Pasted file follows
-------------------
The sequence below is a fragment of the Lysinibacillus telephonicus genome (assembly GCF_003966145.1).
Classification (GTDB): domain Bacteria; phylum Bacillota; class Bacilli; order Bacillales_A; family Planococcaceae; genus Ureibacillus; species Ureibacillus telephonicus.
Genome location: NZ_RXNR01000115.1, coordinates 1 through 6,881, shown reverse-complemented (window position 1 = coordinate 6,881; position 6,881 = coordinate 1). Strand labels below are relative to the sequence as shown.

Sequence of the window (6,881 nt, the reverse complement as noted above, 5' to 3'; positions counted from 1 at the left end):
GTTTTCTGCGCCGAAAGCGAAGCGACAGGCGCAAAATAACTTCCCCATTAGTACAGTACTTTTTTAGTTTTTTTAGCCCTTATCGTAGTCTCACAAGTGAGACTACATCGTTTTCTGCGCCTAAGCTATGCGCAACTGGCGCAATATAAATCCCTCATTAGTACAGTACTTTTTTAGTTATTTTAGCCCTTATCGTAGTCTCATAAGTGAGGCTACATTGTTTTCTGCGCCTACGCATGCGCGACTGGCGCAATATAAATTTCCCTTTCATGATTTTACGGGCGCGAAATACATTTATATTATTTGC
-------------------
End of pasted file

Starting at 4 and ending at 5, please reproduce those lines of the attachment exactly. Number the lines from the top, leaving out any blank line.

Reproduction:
Sequence of the window (6,881 nt, the reverse complement as noted above, 5' to 3'; positions counted from 1 at the left end):
GTTTTCTGCGCCGAAAGCGAAGCGACAGGCGCAAAATAACTTCCCCATTAGTACAGTACTTTTTTAGTTTTTTTAGCCCTTATCGTAGTCTCACAAGTGAGACTACATCGTTTTCTGCGCCTAAGCTATGCGCAACTGGCGCAATATAAATCCCTCATTAGTACAGTACTTTTTTAGTTATTTTAGCCCTTATCGTAGTCTCATAAGTGAGGCTACATTGTTTTCTGCGCCTACGCATGCGCGACTGGCGCAATATAAATTTCCCTTTCATGATTTTACGGGCGCGAAATACATTTATATTATTTGC